Then Came Bronson & More!

Then Came Bronson & More!

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I’ve got to admit that I’m a sucker for any TV show that
features a motorcycle. I recently stumbled across a 2015
AMC program called “Into The Badlands”. The show features
a post-apocalyptic world run by territorial Barons. In the
show, the barons have very skilled fighters called Clippers.
One Baron’s Regent (a chief Clipper) named Sunny (played
by Daniel Wu) rides around on a cool steampunk-styled
motorcycle. The bike plays a big role in
season 1 but in season 2 it is not seen
at all so far (I am only halfway through
the second season) Since I’ve not
seen the bike yet, I am quickly losing
interest in the storyline and characters.
Without the moto playing a regular role
in the storylines, I’m sadly not intrigued
enough to keep watching. But Into The
Badlands has been picked up for a third
season so clearly I am in the minority. I
typically love shows with swordplay and
tales of post-apocalyptic futures but for
me if the bike is not a main feature, I’m
disengaged.
Speaking of futures… The uncertain
future of a newspaper reporter who
drops out of the rat race in search of
adventure on his motorcycle was the
premise behind the 1969-1970 NBC TV
show Then Came Bronson. This particular show only ran for
one season but it originally started with a film pilot that set the
stage for the 26 episodes that followed. In the pilot the main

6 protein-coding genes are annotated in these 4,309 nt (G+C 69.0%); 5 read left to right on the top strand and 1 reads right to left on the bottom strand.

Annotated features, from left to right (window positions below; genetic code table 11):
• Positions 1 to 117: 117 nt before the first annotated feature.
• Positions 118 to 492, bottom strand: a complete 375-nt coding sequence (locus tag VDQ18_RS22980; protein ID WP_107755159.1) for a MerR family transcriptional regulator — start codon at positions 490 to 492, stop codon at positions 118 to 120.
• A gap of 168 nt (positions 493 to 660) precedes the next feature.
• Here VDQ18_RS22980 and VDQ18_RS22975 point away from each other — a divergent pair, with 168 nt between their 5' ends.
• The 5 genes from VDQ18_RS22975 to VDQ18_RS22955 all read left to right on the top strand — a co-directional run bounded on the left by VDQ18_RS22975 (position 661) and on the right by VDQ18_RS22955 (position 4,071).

character Jim Bronson (played by Michael Parks) meets an
old friend who has grown disillusioned with the world (played
by Martin Sheen). Just before killing himself, he gives Jim his
motorcycle, which pushes Jim to quit his own job and hit the
open road. Many people believe that the legendary film Easy
Rider influenced this show but it is actually the other way
around since TCB (just barely) predates the film. One thing
I particularly love is the image on Jim’s gas tank of the All
Seeing Eye. When you watch the episodes you can’t help but
think that the eye of God is watching Jim and watching over
him. Another thing I dig about the show is that Michael Parks
sings not only the closing credits song, but maybe a dozen
other songs over the course of the season.
It’s also interesting to note that the
creator of the show Denne Petitclerc
was a former reporter himself and one of
Earnest Hemingway’s protégés. Denne
only had a few TV writing credits to his
name but he wrote what he knew about.
40 years of life experience, plus having
known another reporter who did exactly
what Jim Bronson did years earlier
helped him create Bronson’s adventures.
In most episodes, Bronson helps people
he meets with their own dilemmas
but there is an impressive amount of
motorcycle racing and riding too. A lot of
that riding is actually done off-road which
is pretty entertaining. Bronson hill climbs
his knobby-tired Sporty successfully
thanks to the skills of film editing and the
stunt riding chops of legends Bud and
Dave Ekins. Parks actually rides the bike a lot on camera but
some of the scenes are just too intense to execute without the
talents of great stuntmen like Bud and Dave. In one episode,
Bronson crashes his bike and it flips multiple times down a
steep embankment eventually wrapping itself around a tree.
Soon after he is seen putting it back together and riding again.
Absolutely hilarious. That frame was so twisted up I doubt it
could ever be properly fixed. But that’s Hollywood for you;
Reality is put on pause.

Alan Tecchio

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